Light from a bonfire broke through the dark of night. Thunder loomed in the distance as a young man approached a microphone standing in an open Texas field where hundreds of people gathered. He warned us that fire ants had been spotted and that we should watch out for these aggressive,Texas-sized creatures.
The threat of rain and bug bites didn’t bother us. We were there celebrating recovery, to hear stories of triumph over addiction—and nothing was going to stop us. One by one, brave souls from all over the world walked to the microphone and shared inspirational words. Echoed in the night were words like: gratitude, faith, serenity, happiness, higher power, and God.
The connection between the people on the field—both those recovered from substance use disorders and those still struggling—took my breath away. And, I was taken aback by the way that I was drawn into the group. Even though my “drug of choice” was food and I had never struggled with an addiction, they fully accepted me as a member of the family.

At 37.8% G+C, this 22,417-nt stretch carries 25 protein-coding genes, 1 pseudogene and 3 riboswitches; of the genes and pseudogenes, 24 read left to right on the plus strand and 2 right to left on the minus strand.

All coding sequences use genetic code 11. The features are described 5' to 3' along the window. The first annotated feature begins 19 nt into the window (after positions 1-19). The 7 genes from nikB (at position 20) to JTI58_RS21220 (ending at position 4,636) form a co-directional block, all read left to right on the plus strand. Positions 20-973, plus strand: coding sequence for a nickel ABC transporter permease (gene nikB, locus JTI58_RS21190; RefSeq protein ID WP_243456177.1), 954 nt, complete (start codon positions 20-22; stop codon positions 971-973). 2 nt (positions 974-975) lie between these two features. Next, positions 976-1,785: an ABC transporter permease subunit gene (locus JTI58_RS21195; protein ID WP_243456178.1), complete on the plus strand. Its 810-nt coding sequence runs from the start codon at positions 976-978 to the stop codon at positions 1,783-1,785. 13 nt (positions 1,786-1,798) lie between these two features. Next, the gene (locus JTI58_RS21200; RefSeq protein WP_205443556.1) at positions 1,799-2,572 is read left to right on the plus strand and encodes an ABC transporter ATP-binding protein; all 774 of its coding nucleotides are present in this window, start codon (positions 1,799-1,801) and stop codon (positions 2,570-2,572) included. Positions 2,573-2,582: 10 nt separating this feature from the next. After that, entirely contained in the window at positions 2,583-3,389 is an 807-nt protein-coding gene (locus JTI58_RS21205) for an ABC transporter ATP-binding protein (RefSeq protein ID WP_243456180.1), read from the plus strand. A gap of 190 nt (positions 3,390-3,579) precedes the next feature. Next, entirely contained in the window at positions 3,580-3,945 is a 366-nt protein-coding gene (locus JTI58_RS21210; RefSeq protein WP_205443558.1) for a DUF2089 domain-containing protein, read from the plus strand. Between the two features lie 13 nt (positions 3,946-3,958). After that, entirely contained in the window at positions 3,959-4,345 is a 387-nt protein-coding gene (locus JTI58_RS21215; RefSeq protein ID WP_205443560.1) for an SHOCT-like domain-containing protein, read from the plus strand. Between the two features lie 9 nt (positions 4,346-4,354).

Recovered from anorexia nervosa, I left that event with hope that one day, people touched by eating disorders might experience this same sense of worldwide—yet intimate—community.
A decade later, in my second recovery—from posttraumatic stress disorder, PTSD—
I have this same hope for those who have endured trauma.
To read the full post on worldeatingdisordersday.org, click here.